3. Ohio State
4. Southern Cal
9. Boise State
10. West Virginia
14. Wake Forest
20. Virginia Tech
21. Notre Dame
22. Penn State
22. Boston College
24. Oregon State
25. South Carolina
Wire to Wire
No, not Ohio State. The SEC went wire to wire as the nation’s toughest football conference – despite what Sagarin’s poll thinks about the Pac 10.
Florida came out and showed what many SEC fans already felt. It’s really tough to put together an impressive looking season coming out of the SEC. Going into the game, the general perception was that Florida was anemic on offense and wouldn’t be able to score enough to keep up with Ohio State’s high octane offense.
Of course, it was Ohio State with the anemic offense. Ohio State only had two drives over 15 yards (that’s right, 15 yards), and one of those drives (25 yards) was against a Florida prevent defense at the end of the first half. Sure having Ted Ginn Jr. out of the game hurt, but he wasn’t the one who won the Heisman, and he wasn’t playing defense.
The Regular Season
So, the regular season works? At the end of the regular season, the playoff proponents remarked about how well the regular season worked and that it gave us the game we wanted – Ohio State versus whoever Ohio State was going to beat. Hell, it almost gave us Ohio State/Michigan.
The reality is that whether you are for a playoff or not, until the BCS conferences start playing more inter-conference games, the regular season only tells you who the conference champions are. We still have no idea how good Ohio State really is. Could they play with USC, unlike Michigan, who they only beat by 3? Could they play against LSU? For that matter, could they play against Louisville, Wake Forest, or Boise State? The only big wins coming out of the Big Ten were OSU over an over-rated Texas team with a 2nd game freshman starter at QB, and Michigan over an over-rated Notre Dame team. However, everyone was willing to proclaim the Buckeyes as far and away the best team in the country this year based on the regular season despite the fact that Ohio State played exactly one team since September that had a winning record.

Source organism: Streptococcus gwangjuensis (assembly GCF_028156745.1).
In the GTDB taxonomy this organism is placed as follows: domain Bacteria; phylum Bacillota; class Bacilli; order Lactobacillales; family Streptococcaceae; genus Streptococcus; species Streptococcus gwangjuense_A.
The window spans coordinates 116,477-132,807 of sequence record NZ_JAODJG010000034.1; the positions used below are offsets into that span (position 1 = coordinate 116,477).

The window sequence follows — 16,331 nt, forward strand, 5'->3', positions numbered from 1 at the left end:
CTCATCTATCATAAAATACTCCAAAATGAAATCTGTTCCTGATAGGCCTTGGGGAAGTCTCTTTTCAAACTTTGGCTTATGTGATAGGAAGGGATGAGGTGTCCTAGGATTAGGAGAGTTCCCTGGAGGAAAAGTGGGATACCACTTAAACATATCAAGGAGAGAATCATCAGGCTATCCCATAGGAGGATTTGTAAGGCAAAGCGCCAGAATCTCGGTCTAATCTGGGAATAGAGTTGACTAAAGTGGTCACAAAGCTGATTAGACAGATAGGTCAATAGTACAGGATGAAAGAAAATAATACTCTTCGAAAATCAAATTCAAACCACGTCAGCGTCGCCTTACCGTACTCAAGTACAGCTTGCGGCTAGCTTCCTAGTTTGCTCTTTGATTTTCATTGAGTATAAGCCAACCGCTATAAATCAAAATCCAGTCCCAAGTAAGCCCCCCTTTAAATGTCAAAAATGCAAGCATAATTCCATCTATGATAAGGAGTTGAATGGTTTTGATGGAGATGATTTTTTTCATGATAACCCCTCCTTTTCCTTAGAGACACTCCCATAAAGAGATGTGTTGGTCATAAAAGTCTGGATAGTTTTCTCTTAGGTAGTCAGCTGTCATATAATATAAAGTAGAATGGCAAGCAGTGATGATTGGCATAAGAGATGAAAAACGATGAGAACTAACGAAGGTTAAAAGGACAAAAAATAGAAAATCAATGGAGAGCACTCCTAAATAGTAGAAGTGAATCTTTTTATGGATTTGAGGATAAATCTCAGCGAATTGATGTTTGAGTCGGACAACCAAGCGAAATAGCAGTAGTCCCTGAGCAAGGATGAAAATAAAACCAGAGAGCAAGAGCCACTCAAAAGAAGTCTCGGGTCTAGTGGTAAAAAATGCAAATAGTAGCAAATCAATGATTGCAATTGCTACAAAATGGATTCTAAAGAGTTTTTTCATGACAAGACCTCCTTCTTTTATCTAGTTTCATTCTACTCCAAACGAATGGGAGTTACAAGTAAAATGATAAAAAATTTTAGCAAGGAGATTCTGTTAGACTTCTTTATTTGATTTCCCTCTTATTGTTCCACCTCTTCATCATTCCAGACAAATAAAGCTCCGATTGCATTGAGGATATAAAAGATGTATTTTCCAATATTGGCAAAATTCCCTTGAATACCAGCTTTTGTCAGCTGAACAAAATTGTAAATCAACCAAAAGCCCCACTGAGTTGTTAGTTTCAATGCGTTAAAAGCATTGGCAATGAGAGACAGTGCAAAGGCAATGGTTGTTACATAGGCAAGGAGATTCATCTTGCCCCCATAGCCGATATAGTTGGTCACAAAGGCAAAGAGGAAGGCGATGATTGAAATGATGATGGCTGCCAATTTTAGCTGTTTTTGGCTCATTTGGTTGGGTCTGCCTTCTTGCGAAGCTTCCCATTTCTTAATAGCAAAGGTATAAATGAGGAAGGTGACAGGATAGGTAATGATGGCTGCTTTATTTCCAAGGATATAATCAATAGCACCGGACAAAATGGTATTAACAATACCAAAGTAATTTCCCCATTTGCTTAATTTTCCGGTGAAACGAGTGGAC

Congrats on a great win to the boys from the blue turf, but let’s not get carried away. The Broncos surprised the Sooners. Yet, at the end of the game, it was clear OU had superior athletes and even Boise State’s coaches realized they couldn’t win in continued overtime. Boise State out-coached, out-played, and certainly out-funned OU. They played their best game versus an OU team that didn’t play up to its abilities. It was a great and well-deserved win for the Boise State program. However, it shouldn’t be viewed as a statement game. Winning in overtime using back-to-back trick plays to defeat a demoralized Big 12 team doesn’t mean they can handle the load of a BCS schedule.
Buying Bear Bryant
Can Alabama football ever return to the level of prominence it faced under Bear Bryant? Realistically, can any team reach that level with today’s scholarship limitations?
There is no doubt that Nick Saban is at least a good coach. On the other hand, there is more than a little doubt as to weather he is worth $32 million in guaranteed money. If Alabama chooses to fire Saban after one year, they’ll owe hi the same $32 million they’ll owe him if he stays all eight. On the other hand, if he chooses to leave after one year, he won’t owe Bama a dime.
While most would agree that Saban did a lot for LSU, it’s also easy to argue that LSU did a lot for Saban. Although Saban was already respected in the coaching community prior to heading to Baton Rouge, it was in Baton Rouge where he was canonized. The NFL came knocking on the door several times while Saban was in Baton Rouge, but one thing is for certain, he wouldn’t have pulled down a $4.0 or 4.5 million per year salary if he’d never coached the Tigers.
Tiger fans are very proud of their program, but it’s not the history of LSU that makes it successful now, its geography as much as anything. If you look at a map of all the BCS programs in the country, LSU is on an island. That island produces the fifth most NFL talent in the country, and that is NOT on a per capita basis. Not only does LSU own a monopoly on the state of Louisiana, but from many parts of Mississippi and Alabama, LSU is also the closest BCS school. Additionally, LSU is right next to Texas, which produces the third most talent in the country right behind California and Florida.
At last count, Alabama was tied for 13th on the list of NFL talent, and the Tide must share the state with Auburn in addition to being fertile ground for Tennessee, Georgia, and LSU. So, Saban will have to recruit nationally at least in part, and that is something that he was less successful at than most people realize while he was at LSU. On the 2003 national title team, only four starters were not from Louisiana, and one of those was less than two hours from Tiger Stadium on the Mississippi Gulf Coast. Another lived on the Texas-Louisiana border. One was from Miami, but wasn’t offered by the Florida schools, and the fourth was a professional baseball player who was recruited by Saban during his years at MSU.
Ostensibly Bama hit a home run with the Saban hire. However, questions remain, can Saban win with less talent? Can Saban recruit out of state? How much did this coaching search damage the Saban aura and his credibility?